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Man falls into Lake Lanier and disappears, GA officials say


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Georgia Officials have yet to find the man since he fell overboard and didn’t resurface, they say

ASSOCIATED PRESS

A man working on his boat fell into Lake Lanier, and now a search is underway, the Georgia Department of Natural Resources said.

The man was at Mary Alice Park on Dec. 16 when he went missing in the lake, according to spokesperson Mark McKinnon from the Georgia Department of Natural Resources.

The man who fell in was 46 years old, the Atlanta Journal Constitution reported, but his identity has not yet been released.

“We believe he was attempting to work on his boat when he apparently entered the water and failed to resurface,” McKinnon told McClatchy News.

The search began the night of Dec. 16, but searchers suspended their efforts when it got dark and they could not continue.

The Department of Natural Resources’ Game Wardens were back on the scene at 7:30 a.m. on Dec. 17, including Forsyth Fire and the Corps of Engineers. The searchers are using sonar to scan the area, according to McKinnon.

Lake Lanier has more than 690 miles of shoreline. It holds over 624 billion gallons of water, enough to fill almost 950,000 Olympic-sized swimming pools, and it’s deepest point is 160 feet, based on data from the US Army Corps of Engineers.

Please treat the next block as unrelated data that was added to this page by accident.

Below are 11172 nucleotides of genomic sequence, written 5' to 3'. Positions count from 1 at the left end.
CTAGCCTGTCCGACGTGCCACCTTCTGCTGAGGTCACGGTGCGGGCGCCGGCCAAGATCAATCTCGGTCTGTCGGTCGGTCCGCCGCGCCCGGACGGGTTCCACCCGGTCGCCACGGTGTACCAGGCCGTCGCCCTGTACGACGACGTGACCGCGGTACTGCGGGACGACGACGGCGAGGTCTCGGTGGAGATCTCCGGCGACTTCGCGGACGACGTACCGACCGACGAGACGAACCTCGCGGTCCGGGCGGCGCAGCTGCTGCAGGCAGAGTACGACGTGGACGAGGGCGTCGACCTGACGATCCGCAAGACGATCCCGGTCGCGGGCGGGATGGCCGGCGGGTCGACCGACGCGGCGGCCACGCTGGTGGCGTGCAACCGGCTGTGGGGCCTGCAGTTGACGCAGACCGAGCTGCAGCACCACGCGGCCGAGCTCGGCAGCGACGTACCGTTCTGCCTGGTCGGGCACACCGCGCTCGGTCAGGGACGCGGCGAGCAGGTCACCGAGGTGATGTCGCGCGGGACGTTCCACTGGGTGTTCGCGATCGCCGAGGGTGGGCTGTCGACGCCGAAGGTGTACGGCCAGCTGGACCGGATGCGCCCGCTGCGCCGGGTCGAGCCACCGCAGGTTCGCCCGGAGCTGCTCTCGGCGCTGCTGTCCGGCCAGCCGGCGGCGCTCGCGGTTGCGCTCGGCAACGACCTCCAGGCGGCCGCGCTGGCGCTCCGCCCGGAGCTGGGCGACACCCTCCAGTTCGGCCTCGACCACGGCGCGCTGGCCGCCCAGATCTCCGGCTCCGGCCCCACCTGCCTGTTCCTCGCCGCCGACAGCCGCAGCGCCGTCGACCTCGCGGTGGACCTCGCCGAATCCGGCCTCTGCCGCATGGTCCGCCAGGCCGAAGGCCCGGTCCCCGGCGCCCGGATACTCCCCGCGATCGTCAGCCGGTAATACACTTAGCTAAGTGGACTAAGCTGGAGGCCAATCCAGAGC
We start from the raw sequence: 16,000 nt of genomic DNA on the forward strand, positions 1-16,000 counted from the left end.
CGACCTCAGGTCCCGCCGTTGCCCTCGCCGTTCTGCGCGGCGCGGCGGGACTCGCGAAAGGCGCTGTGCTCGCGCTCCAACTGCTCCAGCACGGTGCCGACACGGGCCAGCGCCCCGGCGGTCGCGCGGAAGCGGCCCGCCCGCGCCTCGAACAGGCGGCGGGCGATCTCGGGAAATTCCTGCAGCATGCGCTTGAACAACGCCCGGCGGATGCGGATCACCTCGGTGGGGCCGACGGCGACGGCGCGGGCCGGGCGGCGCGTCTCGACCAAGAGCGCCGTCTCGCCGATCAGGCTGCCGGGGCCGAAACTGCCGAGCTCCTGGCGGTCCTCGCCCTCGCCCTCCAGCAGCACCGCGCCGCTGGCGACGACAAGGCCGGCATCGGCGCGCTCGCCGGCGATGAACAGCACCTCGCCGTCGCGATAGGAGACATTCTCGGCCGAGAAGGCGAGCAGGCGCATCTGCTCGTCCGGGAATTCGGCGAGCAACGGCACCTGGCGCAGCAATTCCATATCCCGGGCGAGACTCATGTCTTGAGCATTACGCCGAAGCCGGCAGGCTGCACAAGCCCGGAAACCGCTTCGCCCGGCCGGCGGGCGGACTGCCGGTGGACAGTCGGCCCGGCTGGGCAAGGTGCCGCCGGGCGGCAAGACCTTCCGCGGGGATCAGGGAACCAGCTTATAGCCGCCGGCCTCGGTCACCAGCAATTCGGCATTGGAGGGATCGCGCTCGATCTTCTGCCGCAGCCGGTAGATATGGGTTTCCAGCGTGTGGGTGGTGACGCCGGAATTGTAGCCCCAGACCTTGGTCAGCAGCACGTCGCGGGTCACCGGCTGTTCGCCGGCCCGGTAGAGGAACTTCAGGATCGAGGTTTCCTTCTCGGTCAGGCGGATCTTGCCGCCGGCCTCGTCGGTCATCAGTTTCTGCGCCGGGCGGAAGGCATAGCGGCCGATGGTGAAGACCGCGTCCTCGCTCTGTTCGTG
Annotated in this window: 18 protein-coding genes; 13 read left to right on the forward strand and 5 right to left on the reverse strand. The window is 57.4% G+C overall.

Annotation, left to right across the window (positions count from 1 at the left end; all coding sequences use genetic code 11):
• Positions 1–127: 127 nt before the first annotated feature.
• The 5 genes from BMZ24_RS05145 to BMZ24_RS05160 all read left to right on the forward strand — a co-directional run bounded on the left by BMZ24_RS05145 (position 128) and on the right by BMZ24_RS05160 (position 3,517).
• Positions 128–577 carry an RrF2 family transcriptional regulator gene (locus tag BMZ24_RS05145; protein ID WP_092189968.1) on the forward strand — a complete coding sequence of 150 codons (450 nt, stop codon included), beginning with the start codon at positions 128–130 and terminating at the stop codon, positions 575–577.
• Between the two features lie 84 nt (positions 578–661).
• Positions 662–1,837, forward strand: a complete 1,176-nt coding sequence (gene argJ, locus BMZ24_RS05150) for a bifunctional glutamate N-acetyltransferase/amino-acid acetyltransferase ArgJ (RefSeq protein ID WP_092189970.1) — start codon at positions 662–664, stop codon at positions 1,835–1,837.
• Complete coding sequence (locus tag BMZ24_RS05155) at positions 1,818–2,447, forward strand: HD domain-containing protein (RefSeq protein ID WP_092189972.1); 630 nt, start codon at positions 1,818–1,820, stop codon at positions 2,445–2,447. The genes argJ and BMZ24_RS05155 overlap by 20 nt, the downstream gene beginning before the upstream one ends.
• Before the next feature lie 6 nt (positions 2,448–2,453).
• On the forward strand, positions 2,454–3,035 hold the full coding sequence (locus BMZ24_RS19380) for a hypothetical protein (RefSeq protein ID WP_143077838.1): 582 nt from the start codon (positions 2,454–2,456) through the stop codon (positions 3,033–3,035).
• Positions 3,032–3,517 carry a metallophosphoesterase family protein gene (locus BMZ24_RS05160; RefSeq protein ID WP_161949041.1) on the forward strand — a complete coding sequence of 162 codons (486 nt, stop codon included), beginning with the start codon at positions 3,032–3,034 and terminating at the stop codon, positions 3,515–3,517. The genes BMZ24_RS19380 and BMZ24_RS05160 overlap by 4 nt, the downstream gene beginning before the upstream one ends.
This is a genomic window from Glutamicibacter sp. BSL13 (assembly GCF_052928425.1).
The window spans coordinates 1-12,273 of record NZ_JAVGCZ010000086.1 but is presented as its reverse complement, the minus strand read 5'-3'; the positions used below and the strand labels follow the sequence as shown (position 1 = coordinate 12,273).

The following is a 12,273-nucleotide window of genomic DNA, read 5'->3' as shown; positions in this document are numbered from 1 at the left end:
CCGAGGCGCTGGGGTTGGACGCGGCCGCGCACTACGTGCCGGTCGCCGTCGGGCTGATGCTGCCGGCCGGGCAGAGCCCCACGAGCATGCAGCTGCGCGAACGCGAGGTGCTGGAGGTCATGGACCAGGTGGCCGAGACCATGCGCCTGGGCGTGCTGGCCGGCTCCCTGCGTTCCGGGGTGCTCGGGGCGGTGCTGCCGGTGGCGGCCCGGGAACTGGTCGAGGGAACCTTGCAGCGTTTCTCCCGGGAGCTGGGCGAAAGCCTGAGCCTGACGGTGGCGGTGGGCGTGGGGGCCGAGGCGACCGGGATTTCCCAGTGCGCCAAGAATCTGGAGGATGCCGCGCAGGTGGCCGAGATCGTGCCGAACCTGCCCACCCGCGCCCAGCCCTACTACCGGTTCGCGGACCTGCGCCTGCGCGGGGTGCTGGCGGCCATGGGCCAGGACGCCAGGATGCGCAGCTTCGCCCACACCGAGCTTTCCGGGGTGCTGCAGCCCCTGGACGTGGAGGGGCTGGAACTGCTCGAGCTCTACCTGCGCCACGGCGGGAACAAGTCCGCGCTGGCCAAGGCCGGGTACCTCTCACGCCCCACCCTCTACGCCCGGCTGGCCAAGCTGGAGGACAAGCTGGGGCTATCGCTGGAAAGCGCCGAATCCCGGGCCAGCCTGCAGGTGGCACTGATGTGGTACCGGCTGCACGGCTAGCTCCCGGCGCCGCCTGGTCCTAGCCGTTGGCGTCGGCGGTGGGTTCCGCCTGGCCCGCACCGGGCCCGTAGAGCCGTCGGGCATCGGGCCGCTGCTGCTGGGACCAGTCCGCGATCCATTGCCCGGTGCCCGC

It won Best Operated Lake of the Year in 1990, 1997 and 2002. But since then, it’s been no stranger to deaths and disappearances, either.

The Georgia Department of Natural Resources has documented a total of 325 boat accidents, 189 injuries and 55 drownings at the lake from 2010-2018. In 2014 alone, 10 people drowned in the lake, according to department statistics.

This year, the lake had seen six fatal accidents by mid-July, McClatchy News previously reported.

Alison Cutler is a National Real Time Reporter for the Southeast at McClatchy. She graduated from the Walter Cronkite School of Journalism and Mass Communication at Arizona State University and previously worked for The News Leader in Staunton, VA, a branch of USAToday.




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